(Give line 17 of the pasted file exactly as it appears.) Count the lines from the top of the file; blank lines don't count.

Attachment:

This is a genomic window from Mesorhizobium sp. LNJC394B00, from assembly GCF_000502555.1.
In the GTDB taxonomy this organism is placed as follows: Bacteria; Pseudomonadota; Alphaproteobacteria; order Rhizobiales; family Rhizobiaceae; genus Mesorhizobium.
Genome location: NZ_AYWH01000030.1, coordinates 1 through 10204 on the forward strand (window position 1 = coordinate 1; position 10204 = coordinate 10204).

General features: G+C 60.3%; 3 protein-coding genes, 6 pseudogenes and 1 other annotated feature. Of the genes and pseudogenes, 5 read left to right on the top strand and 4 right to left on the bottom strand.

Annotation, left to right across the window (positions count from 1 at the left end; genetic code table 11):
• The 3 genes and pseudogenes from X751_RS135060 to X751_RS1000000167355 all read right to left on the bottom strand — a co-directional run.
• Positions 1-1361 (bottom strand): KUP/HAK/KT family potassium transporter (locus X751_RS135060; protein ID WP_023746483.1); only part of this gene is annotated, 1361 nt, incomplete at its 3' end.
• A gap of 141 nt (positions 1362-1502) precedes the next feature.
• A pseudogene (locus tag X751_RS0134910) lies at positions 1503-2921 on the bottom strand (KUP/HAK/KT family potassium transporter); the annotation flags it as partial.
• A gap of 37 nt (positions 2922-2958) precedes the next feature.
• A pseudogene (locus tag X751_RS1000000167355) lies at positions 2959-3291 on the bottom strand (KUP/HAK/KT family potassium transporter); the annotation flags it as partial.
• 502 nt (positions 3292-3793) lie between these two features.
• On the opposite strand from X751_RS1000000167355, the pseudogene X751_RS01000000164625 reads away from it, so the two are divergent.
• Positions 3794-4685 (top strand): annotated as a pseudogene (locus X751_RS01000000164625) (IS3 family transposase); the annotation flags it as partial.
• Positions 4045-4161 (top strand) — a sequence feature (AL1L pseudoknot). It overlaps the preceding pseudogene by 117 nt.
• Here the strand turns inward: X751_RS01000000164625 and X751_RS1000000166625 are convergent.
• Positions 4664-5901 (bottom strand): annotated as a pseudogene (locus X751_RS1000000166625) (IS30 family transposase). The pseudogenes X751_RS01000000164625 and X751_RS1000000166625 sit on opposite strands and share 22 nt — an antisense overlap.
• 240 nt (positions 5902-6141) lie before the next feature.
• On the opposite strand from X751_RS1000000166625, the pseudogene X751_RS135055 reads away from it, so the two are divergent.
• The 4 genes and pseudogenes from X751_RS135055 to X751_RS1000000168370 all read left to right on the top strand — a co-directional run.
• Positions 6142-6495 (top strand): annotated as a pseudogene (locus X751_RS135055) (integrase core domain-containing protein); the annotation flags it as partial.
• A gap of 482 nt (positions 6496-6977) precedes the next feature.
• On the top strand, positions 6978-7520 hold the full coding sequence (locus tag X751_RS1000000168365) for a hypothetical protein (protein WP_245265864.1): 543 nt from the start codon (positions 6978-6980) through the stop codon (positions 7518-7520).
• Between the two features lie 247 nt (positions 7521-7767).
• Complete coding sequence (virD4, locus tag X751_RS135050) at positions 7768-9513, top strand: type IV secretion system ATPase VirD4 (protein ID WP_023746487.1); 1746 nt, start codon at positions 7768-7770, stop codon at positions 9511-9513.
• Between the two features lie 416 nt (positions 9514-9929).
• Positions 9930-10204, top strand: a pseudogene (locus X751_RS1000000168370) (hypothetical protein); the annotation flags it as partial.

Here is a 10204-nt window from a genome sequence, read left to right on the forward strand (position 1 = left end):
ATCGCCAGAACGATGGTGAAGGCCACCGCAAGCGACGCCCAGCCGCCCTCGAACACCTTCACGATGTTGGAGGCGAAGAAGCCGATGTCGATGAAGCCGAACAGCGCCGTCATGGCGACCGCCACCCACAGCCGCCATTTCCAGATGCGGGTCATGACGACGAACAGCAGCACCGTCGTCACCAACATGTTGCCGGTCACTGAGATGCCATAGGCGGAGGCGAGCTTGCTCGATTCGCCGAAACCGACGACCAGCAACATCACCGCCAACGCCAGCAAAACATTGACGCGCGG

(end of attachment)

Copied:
• Positions 4664-5901 (bottom strand): annotated as a pseudogene (locus X751_RS1000000166625) (IS30 family transposase). The pseudogenes X751_RS01000000164625 and X751_RS1000000166625 sit on opposite strands and share 22 nt — an antisense overlap.